Albany Thrives Together

…is the new name for our group that has been active in Albany for over ten years as the Diverse Housing Working Group. We are an all-volunteer community-based effort to engage, educate and involve local organizations and individuals in the effort to create additional diverse housing resources in Albany. We recognize that a strong community includes people from all walks of life and income levels.

Opportunity Lost. Your help is needed!

Albany is way behind schedule responding to the State about our inadequate housing element. They knew this was coming for 8 years but haven’t gotten it together, largely because they are letting the landlords control the dialogue. If we, citizens of Albany and those who aspire to live here, don’t speak out the city is likely to face large fines and the dread “Builder’s Remedy.” Developers could build any sort of housing anywhere in Albany and, if they are in compliance with State codes, the city would have no input.

Speak out at the February 21st City Council Meeting and send your emails to:

Renters in Albany

Renters are 53% of the Albany population.  Most renters make tremendous sacrifices just to live here.

Total number of Albany households—7,943

Total number of renters in Albany—3,948


52% of renters are cost burdened which means they spend more than 30% of their income on housing

25% of renters are severely cost burdened which means they spend more than 50% of their income on housing

82% of extremely low-income renters in Albany spend more than half their income on housing.  

45% of Asian households are cost burdened.

50% of Hispanic households are cost burdened.

70% of Black households are cost burdened.

18% of the population makes less than $25,000.00 a year

Two census tracts in Albany are considered “sensitive communities” which means they are at a relatively high risk of displacement due to rising rents and lack of tenant protection.

If a renter wants to appeal an eviction, the only option to appeal is to go to State Court which is virtually impossible for most tenants.    Renters who do not have a signed lease live in fear of being evicted at any time.  

On May 31 the Oakland City Council voted to limit rent increases at 3%.  The vote was 6 yes, 1 abstain and 1 no.  Allowable rent increase in San Francisco from March 1, 2022 through February 23, 2023 is 2.3%.  The allowable rent increase in Berkeley for 2022 is 2.1%.  Allowable rent increase in Albany is unlimited.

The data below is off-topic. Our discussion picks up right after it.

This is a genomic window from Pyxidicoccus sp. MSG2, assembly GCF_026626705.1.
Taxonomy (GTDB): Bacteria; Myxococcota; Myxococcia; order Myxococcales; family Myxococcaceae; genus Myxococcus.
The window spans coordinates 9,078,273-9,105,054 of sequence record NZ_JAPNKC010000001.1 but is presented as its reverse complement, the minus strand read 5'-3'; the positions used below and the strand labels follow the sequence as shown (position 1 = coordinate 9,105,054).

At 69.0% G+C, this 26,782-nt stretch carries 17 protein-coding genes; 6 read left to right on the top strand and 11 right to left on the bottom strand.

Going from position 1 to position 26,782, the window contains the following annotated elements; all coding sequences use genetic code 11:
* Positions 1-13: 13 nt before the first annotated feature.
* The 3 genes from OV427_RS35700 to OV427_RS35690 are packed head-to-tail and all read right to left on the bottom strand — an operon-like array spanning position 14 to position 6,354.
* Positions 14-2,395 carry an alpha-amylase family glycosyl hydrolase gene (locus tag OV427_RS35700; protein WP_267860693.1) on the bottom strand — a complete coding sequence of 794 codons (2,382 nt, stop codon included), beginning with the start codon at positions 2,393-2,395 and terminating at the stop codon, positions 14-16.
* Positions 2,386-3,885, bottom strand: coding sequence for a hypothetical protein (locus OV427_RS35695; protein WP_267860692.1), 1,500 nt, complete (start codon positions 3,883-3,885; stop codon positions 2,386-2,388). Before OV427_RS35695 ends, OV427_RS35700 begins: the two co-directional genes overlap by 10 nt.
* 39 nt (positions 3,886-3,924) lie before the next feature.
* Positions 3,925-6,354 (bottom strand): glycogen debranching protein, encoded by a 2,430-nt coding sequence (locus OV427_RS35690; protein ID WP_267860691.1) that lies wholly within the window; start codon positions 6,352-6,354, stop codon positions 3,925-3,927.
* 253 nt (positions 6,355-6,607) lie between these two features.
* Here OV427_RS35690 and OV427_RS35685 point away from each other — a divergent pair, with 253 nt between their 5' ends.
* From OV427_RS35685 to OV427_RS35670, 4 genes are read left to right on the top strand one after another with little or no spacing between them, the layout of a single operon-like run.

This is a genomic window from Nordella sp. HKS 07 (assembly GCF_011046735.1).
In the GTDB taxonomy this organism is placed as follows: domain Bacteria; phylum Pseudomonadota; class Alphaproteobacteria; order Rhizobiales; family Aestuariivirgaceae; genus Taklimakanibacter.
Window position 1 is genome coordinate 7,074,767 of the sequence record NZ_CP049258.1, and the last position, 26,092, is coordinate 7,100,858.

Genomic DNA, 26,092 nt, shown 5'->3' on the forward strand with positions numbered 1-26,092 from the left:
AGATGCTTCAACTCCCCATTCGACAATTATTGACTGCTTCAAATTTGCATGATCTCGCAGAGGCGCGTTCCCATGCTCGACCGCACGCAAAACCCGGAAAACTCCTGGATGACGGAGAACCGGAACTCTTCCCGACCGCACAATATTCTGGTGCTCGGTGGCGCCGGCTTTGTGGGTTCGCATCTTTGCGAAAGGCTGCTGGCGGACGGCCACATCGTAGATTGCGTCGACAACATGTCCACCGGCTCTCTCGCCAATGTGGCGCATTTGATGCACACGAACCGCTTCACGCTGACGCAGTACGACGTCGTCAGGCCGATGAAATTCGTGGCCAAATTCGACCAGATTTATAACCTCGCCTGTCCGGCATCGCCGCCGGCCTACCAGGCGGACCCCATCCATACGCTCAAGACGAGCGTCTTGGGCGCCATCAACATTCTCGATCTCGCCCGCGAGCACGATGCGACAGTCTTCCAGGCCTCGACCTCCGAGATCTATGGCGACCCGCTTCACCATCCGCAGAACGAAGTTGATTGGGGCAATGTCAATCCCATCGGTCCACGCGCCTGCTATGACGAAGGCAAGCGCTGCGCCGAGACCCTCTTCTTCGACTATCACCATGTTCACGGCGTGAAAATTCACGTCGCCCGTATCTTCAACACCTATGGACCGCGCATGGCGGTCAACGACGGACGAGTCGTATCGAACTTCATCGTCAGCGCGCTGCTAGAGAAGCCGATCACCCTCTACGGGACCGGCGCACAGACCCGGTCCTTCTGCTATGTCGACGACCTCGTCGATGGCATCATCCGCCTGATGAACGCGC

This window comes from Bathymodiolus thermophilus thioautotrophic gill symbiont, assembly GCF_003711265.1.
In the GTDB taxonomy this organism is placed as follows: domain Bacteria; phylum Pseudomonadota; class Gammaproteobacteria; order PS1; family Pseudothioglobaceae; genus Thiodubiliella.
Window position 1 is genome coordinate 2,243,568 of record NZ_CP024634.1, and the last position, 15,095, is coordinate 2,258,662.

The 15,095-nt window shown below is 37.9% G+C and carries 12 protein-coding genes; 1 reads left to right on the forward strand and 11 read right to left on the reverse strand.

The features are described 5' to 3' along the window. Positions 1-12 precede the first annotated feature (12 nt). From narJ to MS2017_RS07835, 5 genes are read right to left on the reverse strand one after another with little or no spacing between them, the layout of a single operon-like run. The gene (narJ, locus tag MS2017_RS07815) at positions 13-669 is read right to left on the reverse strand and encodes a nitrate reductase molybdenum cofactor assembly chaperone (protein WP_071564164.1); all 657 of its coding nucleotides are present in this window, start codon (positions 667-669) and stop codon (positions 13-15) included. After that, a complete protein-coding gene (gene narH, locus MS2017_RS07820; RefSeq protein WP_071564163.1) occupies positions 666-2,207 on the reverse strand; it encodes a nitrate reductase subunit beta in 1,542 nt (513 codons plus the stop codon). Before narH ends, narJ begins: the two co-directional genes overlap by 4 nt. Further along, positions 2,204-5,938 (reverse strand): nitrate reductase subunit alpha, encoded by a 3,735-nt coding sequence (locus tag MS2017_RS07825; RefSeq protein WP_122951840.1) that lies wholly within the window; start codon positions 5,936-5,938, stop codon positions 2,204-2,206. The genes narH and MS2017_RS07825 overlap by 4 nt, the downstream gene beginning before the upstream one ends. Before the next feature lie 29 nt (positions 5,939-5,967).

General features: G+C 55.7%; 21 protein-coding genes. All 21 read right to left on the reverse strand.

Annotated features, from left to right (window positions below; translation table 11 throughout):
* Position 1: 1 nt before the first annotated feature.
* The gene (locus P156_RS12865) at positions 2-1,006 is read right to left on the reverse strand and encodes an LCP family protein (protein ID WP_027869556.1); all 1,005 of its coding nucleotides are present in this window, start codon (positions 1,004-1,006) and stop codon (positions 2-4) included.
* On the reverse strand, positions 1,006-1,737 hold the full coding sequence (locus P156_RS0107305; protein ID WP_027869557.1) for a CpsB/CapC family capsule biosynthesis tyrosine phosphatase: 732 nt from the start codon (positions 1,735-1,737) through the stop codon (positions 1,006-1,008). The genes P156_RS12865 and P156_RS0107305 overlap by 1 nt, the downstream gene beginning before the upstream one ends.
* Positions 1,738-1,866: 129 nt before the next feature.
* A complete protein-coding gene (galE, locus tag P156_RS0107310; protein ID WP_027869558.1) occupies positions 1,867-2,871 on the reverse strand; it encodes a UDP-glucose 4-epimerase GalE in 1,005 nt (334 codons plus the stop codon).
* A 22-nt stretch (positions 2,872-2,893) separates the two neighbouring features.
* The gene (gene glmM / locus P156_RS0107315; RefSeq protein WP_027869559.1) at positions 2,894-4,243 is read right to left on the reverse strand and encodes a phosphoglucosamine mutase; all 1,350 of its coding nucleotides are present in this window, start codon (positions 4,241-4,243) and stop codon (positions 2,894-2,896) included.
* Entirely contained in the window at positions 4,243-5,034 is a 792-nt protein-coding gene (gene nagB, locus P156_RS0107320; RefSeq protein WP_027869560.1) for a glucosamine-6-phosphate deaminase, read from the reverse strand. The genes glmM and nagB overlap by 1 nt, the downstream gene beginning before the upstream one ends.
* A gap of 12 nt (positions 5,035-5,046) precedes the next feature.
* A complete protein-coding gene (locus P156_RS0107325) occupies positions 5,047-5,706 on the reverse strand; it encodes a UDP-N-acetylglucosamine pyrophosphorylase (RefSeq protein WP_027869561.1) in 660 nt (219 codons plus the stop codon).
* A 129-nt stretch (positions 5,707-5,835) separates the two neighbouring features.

All figures and information about Albany come from the 2023-2031 Albany Housing Element Draft.                                                                                             September, 2022

February 8, 2023

TO: Albany Planning and Zoning Commission, Jeff Bond and Barry Miller

FROM: Albany Thrives Together 

RE: Just Cause for Eviction

The most basic of all renter protections is a Just Cause for Eviction clause. Without Just Clause a tenant can be given a 30-day notice to vacate at any time. It does not matter if the person is a model tenant who has always paid rent on time or has lived in the property for many years.

AB1482 has a Just Cause clause in it. Albany landlords point to that to justify why Albany does not need its own Just Clause for Eviction clause.

The problem with the clause in AB1482 is that there is no enforcement mechanism in the law and the only recouse tenants have is to go to state court after the eviction takes place.

If the city of Albany passed a Just Cause ordinance it would cost the landlords nothing. It would be no extra regulations on the landlords because they are already living under a Just Cause clause with the State law. This could be a huge benefit to renters in Albany. We believe this would be the least controversial action the city could do to protect tenants and have no effect on the landlords.

February 5, 2023

TO: Albany Planning and Zoning Commission, Jeff Bond and Barry Miller

FROM: Albany Thrives Together 

RE: January, 2023 Draft Housing Element/TOPA

The State of California has identified areas in the Housing Element that “promote stability in housing” which includes 5.E (Tenant Opportunity to Purchase Act).  The State has identified this as one area the city needs to have more quantified objectives.  In response to the State, the City has done nothing.  

In the October 24, 2022 appeal that Albany Thrives Together sent to the State of California regarding the Housing Element we made the following statements about TOPA:

   We believe (TOPA would be) “a small, but necessary program for Albany.  In the Description the City states “TOPA programs contribute to home ownership and generational wealth while avoiding eviction and stabilizing communities”.   There are no   homeownership opportunities for low-income people in Albany.  This program could also be seen as fair housing in addition to non-displacement and protecting affordable housing indefinitely.  

The City needs to set a deadline within the next two years for implementing a TOPA/COPA Program.  Some steps with clear timelines are necessary.    For example, start a working relationship with The Northern California Land Trust and the Bay Area Community Land Trust.  Pursue grant opportunities (Example would be The Bay’s Future) to pay for developing the program.  

In September,2022 on Solano Avenue, the City of Berkeley announced the reopening of   13 forever affordable apartments.  This happened through a TOPA like program one block from Albany.  The City of Albany cannot afford to wait on this.  It could make a huge difference for what is probably a very small number of Albany residents, but it is worth it to them and the community they are able to stay in.  

We are living in a beautiful place with a tremendous affordable housing shortage.  TOPA/COPA programs are one small way to create much needed permanent affordable housing.”

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